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Open Access Publications from the University of California

3414 Association of blood pressure and biochemical knee cartilage composition assessed by T2 relaxation time measurements: Data from the Osteoarthritis Initiative

  • Author(s): Ashmeik, Walid
  • Joseph, Gabby B
  • Nevitt, Michael C
  • Lane, Nancy E
  • McCulloch, Charles E
  • Link, Thomas
  • et al.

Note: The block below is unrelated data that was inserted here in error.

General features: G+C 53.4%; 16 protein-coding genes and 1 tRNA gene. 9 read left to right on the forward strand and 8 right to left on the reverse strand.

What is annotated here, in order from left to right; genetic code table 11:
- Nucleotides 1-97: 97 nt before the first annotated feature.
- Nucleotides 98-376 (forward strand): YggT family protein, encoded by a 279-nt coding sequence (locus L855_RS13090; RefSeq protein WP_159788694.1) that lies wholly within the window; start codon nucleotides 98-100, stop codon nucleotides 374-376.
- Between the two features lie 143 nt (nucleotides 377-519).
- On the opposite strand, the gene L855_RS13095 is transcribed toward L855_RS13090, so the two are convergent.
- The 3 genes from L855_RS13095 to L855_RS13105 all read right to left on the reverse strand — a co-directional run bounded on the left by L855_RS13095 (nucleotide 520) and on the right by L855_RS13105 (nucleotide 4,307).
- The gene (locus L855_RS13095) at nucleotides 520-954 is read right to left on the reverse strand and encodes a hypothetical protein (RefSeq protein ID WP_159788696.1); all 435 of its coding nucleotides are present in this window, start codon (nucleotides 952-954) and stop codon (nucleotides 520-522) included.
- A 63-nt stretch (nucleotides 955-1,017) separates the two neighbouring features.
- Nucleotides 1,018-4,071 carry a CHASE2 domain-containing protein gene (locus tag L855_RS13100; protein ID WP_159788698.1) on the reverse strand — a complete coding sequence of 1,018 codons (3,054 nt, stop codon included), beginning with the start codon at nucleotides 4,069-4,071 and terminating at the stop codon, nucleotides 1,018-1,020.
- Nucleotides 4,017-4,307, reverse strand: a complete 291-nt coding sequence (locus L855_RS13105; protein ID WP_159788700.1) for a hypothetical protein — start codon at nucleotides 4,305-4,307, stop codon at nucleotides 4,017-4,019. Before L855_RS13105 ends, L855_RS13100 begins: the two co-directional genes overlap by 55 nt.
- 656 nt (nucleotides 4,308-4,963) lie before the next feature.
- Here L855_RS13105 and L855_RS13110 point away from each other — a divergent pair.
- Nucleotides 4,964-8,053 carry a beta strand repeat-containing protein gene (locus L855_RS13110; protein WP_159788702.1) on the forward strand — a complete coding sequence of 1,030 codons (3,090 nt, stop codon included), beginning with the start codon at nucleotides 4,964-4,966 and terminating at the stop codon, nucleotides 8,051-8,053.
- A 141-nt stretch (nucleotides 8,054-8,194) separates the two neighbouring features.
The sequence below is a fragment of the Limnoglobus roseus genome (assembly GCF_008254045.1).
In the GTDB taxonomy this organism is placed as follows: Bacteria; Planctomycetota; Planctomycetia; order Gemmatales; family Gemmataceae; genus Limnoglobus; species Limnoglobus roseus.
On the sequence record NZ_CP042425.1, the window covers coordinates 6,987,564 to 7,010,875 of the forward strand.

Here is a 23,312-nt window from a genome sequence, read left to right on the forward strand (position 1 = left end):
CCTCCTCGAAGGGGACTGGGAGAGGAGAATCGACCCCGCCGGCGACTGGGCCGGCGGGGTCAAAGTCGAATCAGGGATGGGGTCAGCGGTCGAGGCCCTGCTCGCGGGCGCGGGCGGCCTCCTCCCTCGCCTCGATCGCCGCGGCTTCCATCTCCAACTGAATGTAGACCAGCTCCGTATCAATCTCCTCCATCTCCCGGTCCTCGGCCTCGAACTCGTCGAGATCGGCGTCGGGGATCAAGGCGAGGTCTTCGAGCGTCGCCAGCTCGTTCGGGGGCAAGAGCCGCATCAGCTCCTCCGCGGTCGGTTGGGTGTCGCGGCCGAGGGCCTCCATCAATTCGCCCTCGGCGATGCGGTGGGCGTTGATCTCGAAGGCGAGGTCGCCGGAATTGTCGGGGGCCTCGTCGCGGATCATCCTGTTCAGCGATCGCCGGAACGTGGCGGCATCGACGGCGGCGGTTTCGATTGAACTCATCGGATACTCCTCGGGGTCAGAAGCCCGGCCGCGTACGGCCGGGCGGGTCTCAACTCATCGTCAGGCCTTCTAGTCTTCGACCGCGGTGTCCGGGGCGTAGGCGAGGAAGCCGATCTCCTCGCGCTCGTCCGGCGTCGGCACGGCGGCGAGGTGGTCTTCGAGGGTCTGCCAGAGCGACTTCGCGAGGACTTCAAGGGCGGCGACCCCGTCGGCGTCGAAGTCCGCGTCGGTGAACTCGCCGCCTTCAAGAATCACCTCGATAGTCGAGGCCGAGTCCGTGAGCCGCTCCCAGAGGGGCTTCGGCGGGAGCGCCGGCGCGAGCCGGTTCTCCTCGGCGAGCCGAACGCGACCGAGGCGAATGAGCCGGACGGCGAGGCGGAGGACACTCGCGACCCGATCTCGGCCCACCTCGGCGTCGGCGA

OBJECTIVES/SPECIFIC AIMS: The goal of this study was to investigate the associations of systolic blood pressure (SBP), diastolic blood pressure (DBP) and pulse pressure (PP) with knee articular cartilage composition using magnetic resonance imaging (MRI)-based T2 relaxation time measurements in study participants from the Osteoarthritis Initiative (OAI). METHODS/STUDY POPULATION: In this longitudinal study, 1,139 participants from the OAI, a multi-center, observational study of the evolution of knee OA, were selected using the following inclusion criteria: right knee Kellgren Lawrence (KL) score (radiographic classification of OA severity) 0-2 indicating no to mild radiographic OA at baseline, no history of rheumatoid arthritis at baseline, available blood pressure measurements at baseline, available T2 measurements in at least three knee compartments at baseline and 48-month follow-up. Linear regression models were performed using standardized values for SBP, DBP and PP as primary predictors and change in cartilage T2 over 48 months, a measure of cartilage matrix quality and degeneration, as the primary outcome. PP was defined as SBP minus DBP. Change in superficial layer and deep layer cartilage T2, which reflect differences in the laminar organization of knee cartilage T2, were also included as outcomes. Statistical models were adjusted for common risk factors for knee OA (baseline age, sex, BMI, KL score) as well as number of currently used anti-hypertensive medications (AHM) reported at baseline. We included AHMs whose primary indication was the treatment of hypertension including beta blockers, angiotensin-converting enzyme (ACE) inhibitors, angiotensin II receptor blockers (ARB), thiazides, chlorthalidone, dihydropyridine calcium channel blockers (CCB) and aliskiren. All predictors, outcomes and covariates (except sex) were analyzed as continuous variables. We included interaction terms in the models to evaluate whether the covariates (age, sex, BMI, KL score, number of AHMs) modified the association of SBP, DBP and PP with cartilage T2. RESULTS/ANTICIPATED RESULTS: The average age of all study participants was 58.8 years (SD ± 8.6) with a higher proportion of men (59.4%), average body mass index (BMI) was 28.3 (SD ± 4.5), average SBP was 122.4 (SD ± 15.4) mmHg, average DBP was 75.5 (SD ± 9.6) mmHg and 469 (38.1%) study participants were taking at least one AHM. Higher baseline DBP was significantly associated with a faster increase in global T2 (0.22 [0.10,0.35], P < 0.001), global deep layer T2 (0.20 [0.03,0.36], P < 0.022) and global superficial layer T2 (0.39 [0.20,0.58], P < 0.001). These associations were significant in both unadjusted and the models adjusted for age, sex, BMI and KL score. No significant associations were found between SBP or PP and cartilage T2 and no significant interactions were found between SBP, DBP, PP and the covariates. DISCUSSION/SIGNIFICANCE OF IMPACT: Higher baseline DBP was associated with a faster increase in knee cartilage T2, suggesting accelerated cartilage degeneration. This association was stronger for the superficial layer of knee cartilage T2 compared to the deep layer. Although further basic mechanistic studies are needed to elucidate the underlying pathophysiology of this relationship, these results suggest lowering DBP may influence knee OA.

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